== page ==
Alejandra Pau reports for Pagina Siete:
The seven places in Bolivia that share the name Berlin
And not one, but seven “Berlins”. For hidden paths, in the almost desert Andes or the dense Amazonian there is a town or a farm named as the capital of Germany.
Worldwide, there are over 100 places called Berlin, seven of them are in Bolivia, particularly in the departments of La Paz, Oruro, Santa Cruz and Beni.
The reasons why they adopted that name, in many cases, are a mystery, and others have several hypotheses, but their relationship with the German migration in Bolivia is intimate.
“Our compatriots came here around the nineteenth century that continued in the twentieth century (…). A flow of Germans, who for various reasons left the European continent to seek fortune, a new life in Bolivia and other neighboring countries were given. The vast majority were merchants who came from the ports,” says German Ambassador to Bolivia, Peter Linder.
There is a collection of places called Berlin in Bolivia, as facilitated by the German Embassy in La Paz, based on the book Von Berlin nach Berlin über Berlin (From Berlin for Berlin to Berlin), Harry Hampel (Editorial Rütten und Loening, Berlin 1998).
The information was gathered by a team of producers in the European country, who visited these places around the globe to become part of the documentary World Wide Berlin, a project available online (http://worldwideberlin.com/de/feature/bolivia/).
In Bolivia, the place chosen was Berlin Center, department of Oruro.
The “Berlins” in Bolivia
Did you know you can travel from La Paz to Berlin without getting on a plane? 200 kilometers west of the city of Oruro, in the highlands and 3,800 meters above sea level is the Estancia Berlin Center. Between 15-20 families live there and raise livestock. Around the square, there are simple houses, a church and a well.
There is electricity but no running water. The ten people living in the Berlin Oruro grow potatoes and graze around 1,000 llamas.
In the Bolivian Amazon, 20 kilometers east of Riberalta, in Beni, there is another Berlin.
Willi Noack, which according to registries, worked at least ten years as a consultant to the regional government of Beni personally knew the locality.
Noack wrote that in the late nineteenth century, about Nicolas Suarez, owner of vast rubber plantations, recruited overseas workers. Many Germans were of humble origin who received some land around the plantations and settled in the place. In 1954, lived in Berlin 30 other families whose livelihood was agriculture.
The “Berlin” Beni
Two other “Berlins” are in Beni. New Berlin, 10 kilometers east of Puerto Siles, is a small town on the Mamore river. And finally, Estancia Berlin, which is rather a farm, is located ten miles north of San Borja.
Approximately 300 kilometers northeast of the city of Santa Cruz is the lagoon Berlin, located in a jungle region, about 40 kilometers from the border with Brazil. Access is gained only by aero-taxi.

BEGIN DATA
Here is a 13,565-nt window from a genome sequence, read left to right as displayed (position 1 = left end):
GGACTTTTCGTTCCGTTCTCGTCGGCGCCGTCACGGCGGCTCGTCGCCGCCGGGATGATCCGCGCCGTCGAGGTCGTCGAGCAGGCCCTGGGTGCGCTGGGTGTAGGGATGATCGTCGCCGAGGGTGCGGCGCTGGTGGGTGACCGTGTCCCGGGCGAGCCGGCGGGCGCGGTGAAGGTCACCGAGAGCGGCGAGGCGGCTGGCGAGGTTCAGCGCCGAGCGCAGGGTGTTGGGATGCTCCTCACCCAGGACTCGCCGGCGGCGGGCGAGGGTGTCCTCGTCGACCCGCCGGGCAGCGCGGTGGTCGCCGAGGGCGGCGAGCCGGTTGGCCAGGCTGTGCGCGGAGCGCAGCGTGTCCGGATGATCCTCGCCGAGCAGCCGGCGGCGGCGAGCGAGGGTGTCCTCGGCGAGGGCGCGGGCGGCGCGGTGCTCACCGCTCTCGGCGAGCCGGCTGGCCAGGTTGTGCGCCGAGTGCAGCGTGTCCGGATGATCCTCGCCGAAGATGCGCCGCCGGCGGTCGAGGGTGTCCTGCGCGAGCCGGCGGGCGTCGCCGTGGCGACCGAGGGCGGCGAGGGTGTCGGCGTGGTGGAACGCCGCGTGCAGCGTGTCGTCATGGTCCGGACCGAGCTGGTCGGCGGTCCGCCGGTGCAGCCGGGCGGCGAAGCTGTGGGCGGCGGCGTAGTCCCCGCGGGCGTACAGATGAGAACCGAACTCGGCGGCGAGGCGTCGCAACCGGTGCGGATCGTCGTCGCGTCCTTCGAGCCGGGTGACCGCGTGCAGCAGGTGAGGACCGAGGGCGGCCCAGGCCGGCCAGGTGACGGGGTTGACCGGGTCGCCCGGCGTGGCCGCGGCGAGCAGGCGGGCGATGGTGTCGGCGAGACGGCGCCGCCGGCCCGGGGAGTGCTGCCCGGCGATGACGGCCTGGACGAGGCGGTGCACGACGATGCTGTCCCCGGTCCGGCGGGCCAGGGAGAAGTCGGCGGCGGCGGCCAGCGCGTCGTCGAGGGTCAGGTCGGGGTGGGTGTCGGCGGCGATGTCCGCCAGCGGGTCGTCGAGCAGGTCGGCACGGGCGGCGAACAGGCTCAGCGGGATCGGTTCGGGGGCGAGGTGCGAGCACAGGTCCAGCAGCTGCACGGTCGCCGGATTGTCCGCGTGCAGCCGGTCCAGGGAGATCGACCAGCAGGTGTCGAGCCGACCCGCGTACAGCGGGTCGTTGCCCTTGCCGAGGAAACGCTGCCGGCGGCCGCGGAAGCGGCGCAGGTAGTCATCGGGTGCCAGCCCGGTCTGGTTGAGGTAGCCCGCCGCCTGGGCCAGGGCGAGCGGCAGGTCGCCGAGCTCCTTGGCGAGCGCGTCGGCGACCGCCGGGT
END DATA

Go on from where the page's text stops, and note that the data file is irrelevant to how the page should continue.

The ambassador said that the establishment of the German colonies in Bolivia was initially related to mining in the west. In the Amazon was the rubber trade and river transport. It was in those places where they settled, baptizing them in the name of Berlin.
Linder specifies that this is due to sentimentality with the Germans for their land. “It’s loyalty to family, education, customs they had and have the Germans”.
This contrasted, in many cases, with the sacrificial life that took some of his countrymen as to the climatic and geographical conditions, access to food and transportation. For more than a century “a cold beer could not be found, for example,” says Ambassador jokingly.
The paceños’ “Berlins”
In the department of La Paz there are two other “Berlins”. The village Berlin is located in the province Ballivián, which is accessed by a dirt road that deviates from Caranavi-Rurrenabaque stretch, approximately 7.5 kilometers from Sapecho.
The village has about 30 houses. None of the people know who gave the name or reason, and fewer have heard of the German capital.
Near Palos Blancos, north of Caranavi, another town of the same name.
“A lot of people have lost connection with the name Berlin and where it comes from and has no relation to the German city,” says Linder.
The Germans migrated to the largest cities in Bolivia or moved to other countries. Those who remained, formed family with Bolivians.
The documentary Berlin World Wide
A unique project crossmedia (storytelling on different platforms) have successfully connected to the German capital to another “Berlins” through the World Wide documentary Berlin.
The documentary chronicles what happens during 24 hours in seven different “Berlins” worldwide. Information is available online (http://worldwideberlin.com/de/feature/bolivia/). In http://www.worldwideberlin.de there are 11 interactive rides through different “Berlins”.
Worldwide Berlin is a production of Berlin Producers, in cooperation with the Berlin-Brandenburg and broadcaster Deutsche Welle, and supported by Medienboard Berlin-Brandenburg.